eat. These laws require that the permitted, or halal, meat is prepared in a
manner that emphasizes cleanliness and a humane treatment of animals. These
laws ride on the same trends that have made organic foods so popular.

Islam is tolerant of other faiths. Like America, Islam has a history of
respecting other religions. In Muhammad's day, Christians, Sabeans, and
Jews in Muslim lands retained their own courts and enjoyed considerable
autonomy. As Islam spread east toward India and China, it came to view
Zoroastrianism, Hinduism, and Buddhism as valid paths to salvation. As
Islam spread north and west, Judaism especially benefited. The return of
the Jews to Jerusalem, after centuries as outcasts, only came about after
Muslims took the city in 638. The first thing the Muslims did there was to
rescue the Temple Mount, which by then had been turned into a garbage heap.

Today, of course, the long discord between Israel and Palestine has
acquired harsh religious overtones. Yet the fact remains that this is a
battle for real estate, not a war between two faiths. Islam and Judaism
revere the same prophetic lineage, back to Abraham, and no amount of
bullets or barbed wire can change that. As The New York Times recently
reported, while Muslim/Jewish tensions sometimes flare on university
campuses, lately these same students have found ways to forge common links.
For one thing, the two religions share similar dietary laws, including
ritual slaughter and a prohibition on pork. Joining forces at Dartmouth
this fall, the first kosher/halal dining hall is scheduled to open its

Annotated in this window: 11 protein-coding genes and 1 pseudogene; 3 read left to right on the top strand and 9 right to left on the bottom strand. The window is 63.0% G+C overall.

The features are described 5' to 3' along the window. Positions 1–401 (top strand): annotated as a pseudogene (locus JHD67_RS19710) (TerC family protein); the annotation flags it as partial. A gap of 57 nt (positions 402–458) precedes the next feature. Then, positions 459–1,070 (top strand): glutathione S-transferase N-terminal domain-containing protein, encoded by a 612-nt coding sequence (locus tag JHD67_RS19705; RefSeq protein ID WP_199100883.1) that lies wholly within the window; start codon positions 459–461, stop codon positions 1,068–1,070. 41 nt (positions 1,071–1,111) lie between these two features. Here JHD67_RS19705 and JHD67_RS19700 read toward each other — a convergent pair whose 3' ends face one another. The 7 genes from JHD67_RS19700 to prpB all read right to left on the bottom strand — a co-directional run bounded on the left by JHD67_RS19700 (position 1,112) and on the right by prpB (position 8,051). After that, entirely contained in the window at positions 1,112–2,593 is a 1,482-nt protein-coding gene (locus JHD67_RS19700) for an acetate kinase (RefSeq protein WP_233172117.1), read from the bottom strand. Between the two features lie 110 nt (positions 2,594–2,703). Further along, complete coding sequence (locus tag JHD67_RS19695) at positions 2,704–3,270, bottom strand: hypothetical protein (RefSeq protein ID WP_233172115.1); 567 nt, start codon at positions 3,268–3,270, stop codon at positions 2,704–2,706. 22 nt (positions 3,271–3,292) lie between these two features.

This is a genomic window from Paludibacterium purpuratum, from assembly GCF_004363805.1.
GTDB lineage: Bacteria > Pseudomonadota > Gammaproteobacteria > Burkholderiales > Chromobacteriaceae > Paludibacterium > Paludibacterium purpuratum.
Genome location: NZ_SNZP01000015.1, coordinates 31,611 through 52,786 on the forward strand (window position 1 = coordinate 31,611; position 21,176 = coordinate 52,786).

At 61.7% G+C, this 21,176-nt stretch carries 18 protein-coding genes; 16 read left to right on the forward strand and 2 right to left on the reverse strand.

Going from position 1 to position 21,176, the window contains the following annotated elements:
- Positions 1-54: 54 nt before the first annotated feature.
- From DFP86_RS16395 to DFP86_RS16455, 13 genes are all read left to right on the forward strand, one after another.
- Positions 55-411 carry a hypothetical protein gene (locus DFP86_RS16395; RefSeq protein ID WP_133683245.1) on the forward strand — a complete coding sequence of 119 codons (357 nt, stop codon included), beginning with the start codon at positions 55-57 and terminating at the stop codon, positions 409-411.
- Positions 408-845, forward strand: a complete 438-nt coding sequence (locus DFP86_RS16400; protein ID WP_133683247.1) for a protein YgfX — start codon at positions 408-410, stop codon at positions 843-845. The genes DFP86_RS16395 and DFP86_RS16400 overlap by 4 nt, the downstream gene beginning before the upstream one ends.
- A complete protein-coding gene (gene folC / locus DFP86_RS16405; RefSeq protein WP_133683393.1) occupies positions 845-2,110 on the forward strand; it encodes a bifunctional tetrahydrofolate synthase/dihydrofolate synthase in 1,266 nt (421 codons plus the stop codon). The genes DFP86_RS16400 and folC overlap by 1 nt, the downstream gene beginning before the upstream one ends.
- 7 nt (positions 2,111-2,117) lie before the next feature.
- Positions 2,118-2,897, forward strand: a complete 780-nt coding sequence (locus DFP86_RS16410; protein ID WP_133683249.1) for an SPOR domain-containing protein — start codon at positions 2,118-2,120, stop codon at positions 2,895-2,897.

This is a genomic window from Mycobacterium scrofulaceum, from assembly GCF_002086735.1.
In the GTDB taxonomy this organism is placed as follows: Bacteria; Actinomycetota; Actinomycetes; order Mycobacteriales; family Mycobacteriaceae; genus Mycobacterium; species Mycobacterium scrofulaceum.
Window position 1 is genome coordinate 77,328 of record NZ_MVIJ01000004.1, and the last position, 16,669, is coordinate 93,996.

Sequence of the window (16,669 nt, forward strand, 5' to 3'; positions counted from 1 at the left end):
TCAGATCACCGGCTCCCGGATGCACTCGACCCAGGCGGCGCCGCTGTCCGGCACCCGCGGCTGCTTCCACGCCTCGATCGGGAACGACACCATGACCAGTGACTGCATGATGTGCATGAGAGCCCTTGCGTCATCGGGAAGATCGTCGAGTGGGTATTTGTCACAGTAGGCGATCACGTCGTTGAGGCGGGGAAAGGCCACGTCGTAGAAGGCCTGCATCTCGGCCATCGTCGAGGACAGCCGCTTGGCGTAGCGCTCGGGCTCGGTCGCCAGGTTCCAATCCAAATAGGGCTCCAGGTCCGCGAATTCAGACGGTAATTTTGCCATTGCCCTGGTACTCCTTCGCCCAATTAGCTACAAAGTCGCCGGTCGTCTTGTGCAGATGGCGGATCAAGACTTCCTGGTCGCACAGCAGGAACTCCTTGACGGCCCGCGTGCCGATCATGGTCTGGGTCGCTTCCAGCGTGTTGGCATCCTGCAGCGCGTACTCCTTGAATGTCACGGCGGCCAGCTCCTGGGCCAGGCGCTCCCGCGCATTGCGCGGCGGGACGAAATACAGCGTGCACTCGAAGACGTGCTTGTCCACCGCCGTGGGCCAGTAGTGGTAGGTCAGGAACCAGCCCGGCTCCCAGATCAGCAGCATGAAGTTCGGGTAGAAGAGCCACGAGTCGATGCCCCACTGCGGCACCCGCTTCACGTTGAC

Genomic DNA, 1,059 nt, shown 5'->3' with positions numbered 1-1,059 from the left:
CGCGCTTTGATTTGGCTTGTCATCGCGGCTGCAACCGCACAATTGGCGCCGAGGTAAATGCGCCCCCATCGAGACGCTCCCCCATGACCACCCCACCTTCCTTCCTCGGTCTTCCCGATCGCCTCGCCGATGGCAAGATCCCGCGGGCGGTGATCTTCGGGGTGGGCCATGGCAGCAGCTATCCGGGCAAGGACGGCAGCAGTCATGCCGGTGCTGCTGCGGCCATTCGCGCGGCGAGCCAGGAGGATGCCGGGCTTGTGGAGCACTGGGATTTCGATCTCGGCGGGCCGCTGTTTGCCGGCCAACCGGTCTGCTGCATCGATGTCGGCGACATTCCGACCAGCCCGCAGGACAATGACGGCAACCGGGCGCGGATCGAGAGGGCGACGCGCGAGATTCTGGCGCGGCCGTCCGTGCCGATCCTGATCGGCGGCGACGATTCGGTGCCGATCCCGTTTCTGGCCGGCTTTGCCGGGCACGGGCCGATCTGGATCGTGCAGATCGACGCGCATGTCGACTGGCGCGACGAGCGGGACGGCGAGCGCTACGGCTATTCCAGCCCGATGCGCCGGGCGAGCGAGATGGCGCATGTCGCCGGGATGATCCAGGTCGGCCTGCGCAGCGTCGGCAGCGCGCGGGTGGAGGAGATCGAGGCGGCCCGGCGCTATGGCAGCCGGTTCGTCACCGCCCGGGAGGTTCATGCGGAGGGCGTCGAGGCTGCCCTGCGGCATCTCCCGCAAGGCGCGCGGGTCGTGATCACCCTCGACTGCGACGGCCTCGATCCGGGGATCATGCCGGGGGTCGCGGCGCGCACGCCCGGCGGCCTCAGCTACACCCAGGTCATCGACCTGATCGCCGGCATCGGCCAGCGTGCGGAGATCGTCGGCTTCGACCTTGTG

doors this autumn. That isn't all: They're already planning a joint
Thanksgiving dinner, with birds dressed at a nearby farm by a rabbi and an
imam. If the American Pilgrims were watching now, they'd be rubbing their
eyes with amazement. And, because they came here fleeing religious
persecution, they might also understand.

Islam encourages the pursuit of religious freedom. The Pilgrims landing at
Plymouth Rock is not the world's first story of religious emigration.
Muhammad and his little band of 100 followers fled religious persecution,
too, from Mecca in the year 622. They only survived by going to Madinah, an
oasis a few hundred miles north, where they established a new community
based on a religion they could only practice secretly back home. No wonder
then that, in our own day, many Muslims have come here as pilgrims from
oppression, leaving places like Kashmir, Bosnia, and Kosovo, where being a
Muslim may radically shorten your life span. When the 20th century's list
of emigrant exiles is added up, it will prove to be heavy with Muslims,
that's for sure.

All in all, there seems to be a deep resonance between Islam and the United
States. Although one is a world religion and the other is a sovereign
nation, both are traditionally very strong on individual responsibility.
Like New Hampshire's motto, "Live Free or Die," America is wedded to
individual liberty and an ethic based on right action. For a Muslim,
spiritual salvation depends on these. This is best expressed in a popular
saying: Even when you think God isn't watching you, act as if he is.

Who knows? Perhaps it won't be long now before words like salat (Muslim
prayer) and Ramadan join karma and Nirvana in Webster's Dictionary, and
Muslims take their place in America's mainstream.